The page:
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Columns > Preaching on the Porch - Benji Feldheim

Published: 2006/10/23
by Benji Feldheim

Play Naked

A Marshal Stack should not be the first amp used by a musician. A better choice is no amp. Anyone can hide behind the extra noise that comes from simply plugging in an instrument. One could even argue electric playing might have more to do with muting the total sounds into what is intended, than creating music. To play a song with the courage and conviction to have nothing in between you and the audience but the sound from your mouth and an acoustic instrument is truly admirable.
Ive never been a big folk fan. My tendency is to instantly compare folkies to A Mighty Wind characters. Yet, this past week, Chicago was visited by two exceptional performers who used the folk template as a launching pad toward conveying thoughts that leave a welcome scar on the mind. Both singers also fit a comment David Byrne made in his self-interview for the Stop Making Sense special edition, The better the voice of the singer is, the less you trust them.
Dan Bern had the crowd at Martyrs hanging on every syllable, as he sang in an autobiographical fashion about life challenges and love. His voice has a high pierce to it that doesnt repel, rather it calls attention to delicate and honest word combinations. While he sings, he closes his eyes and rolls his head around the space where the mic catches his voice. It wouldnt be surprising to find that he turns off people because of his voice and how he uses it. But in those pop imperfections is a fearless artist with many life messages to offer. Berns counterparts are a violin player who often ran the bow along a six string electric instrument he calls the Cellocaster, and a guitarist switching from bass to blues slide picking. The added colors branch Berns music subtly away from folk norms. He was well aware of the audience, taking a few moments in between songs, and sometimes during, to crack jokes and laugh with the crowd. His songs and presence lack arrogance, and the pain he conveys about a world that could easily be a better place is real.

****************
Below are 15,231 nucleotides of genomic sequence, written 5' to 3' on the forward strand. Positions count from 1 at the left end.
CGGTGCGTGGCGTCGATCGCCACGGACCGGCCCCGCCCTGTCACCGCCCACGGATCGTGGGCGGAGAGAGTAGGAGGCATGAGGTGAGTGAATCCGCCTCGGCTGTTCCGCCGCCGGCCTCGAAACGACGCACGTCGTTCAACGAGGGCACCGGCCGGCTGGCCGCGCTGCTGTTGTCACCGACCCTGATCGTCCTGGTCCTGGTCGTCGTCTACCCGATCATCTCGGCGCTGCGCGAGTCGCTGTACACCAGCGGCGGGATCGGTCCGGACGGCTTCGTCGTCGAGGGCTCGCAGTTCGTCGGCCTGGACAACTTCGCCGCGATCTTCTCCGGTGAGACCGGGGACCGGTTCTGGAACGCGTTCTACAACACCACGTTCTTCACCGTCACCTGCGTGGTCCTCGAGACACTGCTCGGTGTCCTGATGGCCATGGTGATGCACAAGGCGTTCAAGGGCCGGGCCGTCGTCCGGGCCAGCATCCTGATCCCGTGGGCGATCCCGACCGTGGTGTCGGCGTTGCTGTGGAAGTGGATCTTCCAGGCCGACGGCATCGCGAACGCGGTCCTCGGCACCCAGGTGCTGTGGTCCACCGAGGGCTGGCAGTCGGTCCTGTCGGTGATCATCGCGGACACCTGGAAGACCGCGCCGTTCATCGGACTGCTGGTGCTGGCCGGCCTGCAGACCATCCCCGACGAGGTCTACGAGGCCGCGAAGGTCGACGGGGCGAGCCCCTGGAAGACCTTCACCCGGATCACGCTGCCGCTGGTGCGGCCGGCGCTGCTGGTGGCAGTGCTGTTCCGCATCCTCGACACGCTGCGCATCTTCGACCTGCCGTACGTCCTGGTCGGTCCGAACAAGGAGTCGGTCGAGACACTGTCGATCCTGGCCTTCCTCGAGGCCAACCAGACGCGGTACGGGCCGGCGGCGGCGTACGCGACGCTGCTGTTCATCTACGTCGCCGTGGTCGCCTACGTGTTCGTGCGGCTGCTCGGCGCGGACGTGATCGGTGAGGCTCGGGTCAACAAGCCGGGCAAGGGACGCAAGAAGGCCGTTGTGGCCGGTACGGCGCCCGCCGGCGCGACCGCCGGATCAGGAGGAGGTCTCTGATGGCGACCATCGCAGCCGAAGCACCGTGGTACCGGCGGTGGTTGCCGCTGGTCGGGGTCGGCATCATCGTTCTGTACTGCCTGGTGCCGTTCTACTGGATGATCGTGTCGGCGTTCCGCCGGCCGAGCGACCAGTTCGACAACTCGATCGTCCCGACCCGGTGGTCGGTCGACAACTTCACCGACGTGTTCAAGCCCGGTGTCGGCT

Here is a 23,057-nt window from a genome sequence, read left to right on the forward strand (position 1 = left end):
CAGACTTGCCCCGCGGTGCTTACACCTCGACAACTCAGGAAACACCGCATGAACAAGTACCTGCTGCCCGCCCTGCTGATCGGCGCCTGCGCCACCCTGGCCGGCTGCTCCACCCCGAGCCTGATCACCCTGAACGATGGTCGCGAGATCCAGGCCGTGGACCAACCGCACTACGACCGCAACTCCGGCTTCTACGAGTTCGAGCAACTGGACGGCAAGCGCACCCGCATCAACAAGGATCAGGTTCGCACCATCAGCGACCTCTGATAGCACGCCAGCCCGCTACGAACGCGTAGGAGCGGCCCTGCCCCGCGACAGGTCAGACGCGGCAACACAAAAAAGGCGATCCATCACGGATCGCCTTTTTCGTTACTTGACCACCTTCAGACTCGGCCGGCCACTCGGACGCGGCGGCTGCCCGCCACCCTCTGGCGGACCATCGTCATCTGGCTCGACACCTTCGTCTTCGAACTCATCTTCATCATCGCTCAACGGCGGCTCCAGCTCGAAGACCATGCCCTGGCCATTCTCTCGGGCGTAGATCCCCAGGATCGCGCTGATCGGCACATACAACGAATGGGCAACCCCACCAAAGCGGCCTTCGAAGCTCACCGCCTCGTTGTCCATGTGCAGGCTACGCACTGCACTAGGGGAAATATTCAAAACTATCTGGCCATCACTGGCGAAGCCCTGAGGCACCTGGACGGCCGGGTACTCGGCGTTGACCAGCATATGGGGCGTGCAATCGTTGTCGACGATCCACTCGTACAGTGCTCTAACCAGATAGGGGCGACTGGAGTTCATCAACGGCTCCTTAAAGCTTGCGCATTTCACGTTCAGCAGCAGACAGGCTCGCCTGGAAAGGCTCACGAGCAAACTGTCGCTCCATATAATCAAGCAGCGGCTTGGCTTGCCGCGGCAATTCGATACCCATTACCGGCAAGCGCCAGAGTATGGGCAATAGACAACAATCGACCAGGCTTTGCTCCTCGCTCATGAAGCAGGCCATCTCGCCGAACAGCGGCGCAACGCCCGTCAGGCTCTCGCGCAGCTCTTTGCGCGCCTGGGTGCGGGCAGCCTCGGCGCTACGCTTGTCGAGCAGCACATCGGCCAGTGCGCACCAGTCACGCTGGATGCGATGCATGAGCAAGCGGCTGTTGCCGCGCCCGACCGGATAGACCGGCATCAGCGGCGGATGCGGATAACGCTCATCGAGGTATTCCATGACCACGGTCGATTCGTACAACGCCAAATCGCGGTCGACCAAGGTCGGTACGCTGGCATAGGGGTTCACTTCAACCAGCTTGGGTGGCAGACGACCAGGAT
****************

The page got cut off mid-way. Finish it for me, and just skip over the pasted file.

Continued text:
Ani DiFranco is pregnant enough to show. At her Chicago Theater show, it didnt stop her from bounding around the stage and furiously firing her voice at the crowd. Her shrill warble evoked a fierce passion and an honest view of the many joys and unnecessary pains in this existence. She worked hard to be at the level shes at, and had to, given her choice of style. Its acoustic, but hard and grating at times. She doesnt just sing. DiFranco forces you to pay attention to her words. But when you get there, the messages are simple, even logical. Like Jesus, she basically says, be good. With percussion and an upright bass, she has stretched into a new realm of composition, adding beautiful layers to her stories. Twice during the show, she stood truly naked in front of at least three thousand people to recite poems. At the height of artistry, she also joked about a Pilates instructor telling her shes bowlegged.
The warm accessibility, amidst brutal honesty makes these performers outstanding. Dylan has a drastically inferior voice to these two, but the same idea: use folk as a springboard, and then drop your point with a sledgehammer. It takes far greater nerve to bear yourself in front of people with nothing but natural sounds passing through than to trip out to your own electric cacophony. It might be easier to hide pointlessness in noise, but bullshit always tends to lurk its way out of hiding. No matter what music is played, it also helps to have a point.
Onward

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